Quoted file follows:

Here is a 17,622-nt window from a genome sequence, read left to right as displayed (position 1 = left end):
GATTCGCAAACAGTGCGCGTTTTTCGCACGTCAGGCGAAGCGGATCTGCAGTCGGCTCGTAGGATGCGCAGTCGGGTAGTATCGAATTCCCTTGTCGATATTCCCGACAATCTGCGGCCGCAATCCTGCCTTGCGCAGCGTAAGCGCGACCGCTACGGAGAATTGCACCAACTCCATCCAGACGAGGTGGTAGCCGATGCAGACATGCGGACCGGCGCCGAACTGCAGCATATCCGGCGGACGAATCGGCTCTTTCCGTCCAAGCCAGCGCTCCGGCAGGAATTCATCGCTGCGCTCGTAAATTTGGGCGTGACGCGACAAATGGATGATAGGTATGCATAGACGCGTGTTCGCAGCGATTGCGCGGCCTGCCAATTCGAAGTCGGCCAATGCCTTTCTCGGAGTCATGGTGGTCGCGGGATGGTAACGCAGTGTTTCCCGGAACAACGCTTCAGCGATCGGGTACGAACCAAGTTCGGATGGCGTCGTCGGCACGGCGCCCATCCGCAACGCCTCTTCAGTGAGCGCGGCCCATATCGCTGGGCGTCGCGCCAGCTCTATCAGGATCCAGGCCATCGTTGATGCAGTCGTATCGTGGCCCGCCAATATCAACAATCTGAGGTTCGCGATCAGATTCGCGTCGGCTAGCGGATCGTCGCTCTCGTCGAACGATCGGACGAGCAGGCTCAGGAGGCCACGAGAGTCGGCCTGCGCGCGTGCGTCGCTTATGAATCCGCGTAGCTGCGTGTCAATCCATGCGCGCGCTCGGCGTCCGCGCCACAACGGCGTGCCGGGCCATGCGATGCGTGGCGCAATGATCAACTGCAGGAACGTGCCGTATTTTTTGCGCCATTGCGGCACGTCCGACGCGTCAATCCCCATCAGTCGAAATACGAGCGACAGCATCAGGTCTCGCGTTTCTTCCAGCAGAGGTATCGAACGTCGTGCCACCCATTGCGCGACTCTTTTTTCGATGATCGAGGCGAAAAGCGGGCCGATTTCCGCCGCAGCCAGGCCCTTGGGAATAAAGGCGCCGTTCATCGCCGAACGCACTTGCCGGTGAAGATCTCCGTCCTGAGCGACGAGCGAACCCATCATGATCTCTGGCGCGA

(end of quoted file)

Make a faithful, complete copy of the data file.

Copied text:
Here is a 17,622-nt window from a genome sequence, read left to right as displayed (position 1 = left end):
GATTCGCAAACAGTGCGCGTTTTTCGCACGTCAGGCGAAGCGGATCTGCAGTCGGCTCGTAGGATGCGCAGTCGGGTAGTATCGAATTCCCTTGTCGATATTCCCGACAATCTGCGGCCGCAATCCTGCCTTGCGCAGCGTAAGCGCGACCGCTACGGAGAATTGCACCAACTCCATCCAGACGAGGTGGTAGCCGATGCAGACATGCGGACCGGCGCCGAACTGCAGCATATCCGGCGGACGAATCGGCTCTTTCCGTCCAAGCCAGCGCTCCGGCAGGAATTCATCGCTGCGCTCGTAAATTTGGGCGTGACGCGACAAATGGATGATAGGTATGCATAGACGCGTGTTCGCAGCGATTGCGCGGCCTGCCAATTCGAAGTCGGCCAATGCCTTTCTCGGAGTCATGGTGGTCGCGGGATGGTAACGCAGTGTTTCCCGGAACAACGCTTCAGCGATCGGGTACGAACCAAGTTCGGATGGCGTCGTCGGCACGGCGCCCATCCGCAACGCCTCTTCAGTGAGCGCGGCCCATATCGCTGGGCGTCGCGCCAGCTCTATCAGGATCCAGGCCATCGTTGATGCAGTCGTATCGTGGCCCGCCAATATCAACAATCTGAGGTTCGCGATCAGATTCGCGTCGGCTAGCGGATCGTCGCTCTCGTCGAACGATCGGACGAGCAGGCTCAGGAGGCCACGAGAGTCGGCCTGCGCGCGTGCGTCGCTTATGAATCCGCGTAGCTGCGTGTCAATCCATGCGCGCGCTCGGCGTCCGCGCCACAACGGCGTGCCGGGCCATGCGATGCGTGGCGCAATGATCAACTGCAGGAACGTGCCGTATTTTTTGCGCCATTGCGGCACGTCCGACGCGTCAATCCCCATCAGTCGAAATACGAGCGACAGCATCAGGTCTCGCGTTTCTTCCAGCAGAGGTATCGAACGTCGTGCCACCCATTGCGCGACTCTTTTTTCGATGATCGAGGCGAAAAGCGGGCCGATTTCCGCCGCAGCCAGGCCCTTGGGAATAAAGGCGCCGTTCATCGCCGAACGCACTTGCCGGTGAAGATCTCCGTCCTGAGCGACGAGCGAACCCATCATGATCTCTGGCGCGA